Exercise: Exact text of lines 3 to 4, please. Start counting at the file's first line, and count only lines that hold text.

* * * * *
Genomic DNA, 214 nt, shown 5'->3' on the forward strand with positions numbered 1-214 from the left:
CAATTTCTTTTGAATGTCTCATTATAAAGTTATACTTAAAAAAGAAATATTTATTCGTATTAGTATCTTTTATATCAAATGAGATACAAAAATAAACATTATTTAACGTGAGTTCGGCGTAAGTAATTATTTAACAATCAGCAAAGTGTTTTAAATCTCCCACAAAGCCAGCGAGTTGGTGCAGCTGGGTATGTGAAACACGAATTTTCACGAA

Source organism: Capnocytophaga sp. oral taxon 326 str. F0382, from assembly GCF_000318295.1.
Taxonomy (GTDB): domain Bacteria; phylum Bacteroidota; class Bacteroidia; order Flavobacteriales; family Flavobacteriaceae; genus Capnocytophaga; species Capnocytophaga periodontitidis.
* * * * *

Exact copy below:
Source organism: Capnocytophaga sp. oral taxon 326 str. F0382, from assembly GCF_000318295.1.
Taxonomy (GTDB): domain Bacteria; phylum Bacteroidota; class Bacteroidia; order Flavobacteriales; family Flavobacteriaceae; genus Capnocytophaga; species Capnocytophaga periodontitidis.